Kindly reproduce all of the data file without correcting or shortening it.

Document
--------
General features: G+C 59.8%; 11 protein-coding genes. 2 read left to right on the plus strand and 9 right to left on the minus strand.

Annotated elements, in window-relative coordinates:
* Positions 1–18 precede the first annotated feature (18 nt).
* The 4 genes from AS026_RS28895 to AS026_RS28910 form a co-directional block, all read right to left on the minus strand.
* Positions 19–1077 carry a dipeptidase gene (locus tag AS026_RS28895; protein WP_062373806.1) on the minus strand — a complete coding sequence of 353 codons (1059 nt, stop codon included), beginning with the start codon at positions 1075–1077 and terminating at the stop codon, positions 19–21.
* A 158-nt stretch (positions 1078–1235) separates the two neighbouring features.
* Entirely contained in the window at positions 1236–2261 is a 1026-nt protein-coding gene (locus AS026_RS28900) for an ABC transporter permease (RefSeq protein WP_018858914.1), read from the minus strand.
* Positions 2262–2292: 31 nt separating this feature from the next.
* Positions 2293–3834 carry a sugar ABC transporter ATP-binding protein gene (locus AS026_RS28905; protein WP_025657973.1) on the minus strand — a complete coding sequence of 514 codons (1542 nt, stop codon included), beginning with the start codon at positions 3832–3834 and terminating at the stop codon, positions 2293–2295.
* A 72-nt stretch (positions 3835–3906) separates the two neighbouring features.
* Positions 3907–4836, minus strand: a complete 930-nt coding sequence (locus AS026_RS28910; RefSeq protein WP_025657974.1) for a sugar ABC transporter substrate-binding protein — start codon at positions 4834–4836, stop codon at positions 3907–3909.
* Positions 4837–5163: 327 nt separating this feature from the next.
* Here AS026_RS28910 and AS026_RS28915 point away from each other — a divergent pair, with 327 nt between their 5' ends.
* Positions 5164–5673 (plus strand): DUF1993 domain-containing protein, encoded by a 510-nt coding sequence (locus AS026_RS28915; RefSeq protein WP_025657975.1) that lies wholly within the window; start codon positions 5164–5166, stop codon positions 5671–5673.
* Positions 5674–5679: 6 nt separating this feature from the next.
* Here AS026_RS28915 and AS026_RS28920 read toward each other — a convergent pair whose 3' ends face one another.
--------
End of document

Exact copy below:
General features: G+C 59.8%; 11 protein-coding genes. 2 read left to right on the plus strand and 9 right to left on the minus strand.

Annotated elements, in window-relative coordinates:
* Positions 1–18 precede the first annotated feature (18 nt).
* The 4 genes from AS026_RS28895 to AS026_RS28910 form a co-directional block, all read right to left on the minus strand.
* Positions 19–1077 carry a dipeptidase gene (locus tag AS026_RS28895; protein WP_062373806.1) on the minus strand — a complete coding sequence of 353 codons (1059 nt, stop codon included), beginning with the start codon at positions 1075–1077 and terminating at the stop codon, positions 19–21.
* A 158-nt stretch (positions 1078–1235) separates the two neighbouring features.
* Entirely contained in the window at positions 1236–2261 is a 1026-nt protein-coding gene (locus AS026_RS28900) for an ABC transporter permease (RefSeq protein WP_018858914.1), read from the minus strand.
* Positions 2262–2292: 31 nt separating this feature from the next.
* Positions 2293–3834 carry a sugar ABC transporter ATP-binding protein gene (locus AS026_RS28905; protein WP_025657973.1) on the minus strand — a complete coding sequence of 514 codons (1542 nt, stop codon included), beginning with the start codon at positions 3832–3834 and terminating at the stop codon, positions 2293–2295.
* A 72-nt stretch (positions 3835–3906) separates the two neighbouring features.
* Positions 3907–4836, minus strand: a complete 930-nt coding sequence (locus AS026_RS28910; RefSeq protein WP_025657974.1) for a sugar ABC transporter substrate-binding protein — start codon at positions 4834–4836, stop codon at positions 3907–3909.
* Positions 4837–5163: 327 nt separating this feature from the next.
* Here AS026_RS28910 and AS026_RS28915 point away from each other — a divergent pair, with 327 nt between their 5' ends.
* Positions 5164–5673 (plus strand): DUF1993 domain-containing protein, encoded by a 510-nt coding sequence (locus AS026_RS28915; RefSeq protein WP_025657975.1) that lies wholly within the window; start codon positions 5164–5166, stop codon positions 5671–5673.
* Positions 5674–5679: 6 nt separating this feature from the next.
* Here AS026_RS28915 and AS026_RS28920 read toward each other — a convergent pair whose 3' ends face one another.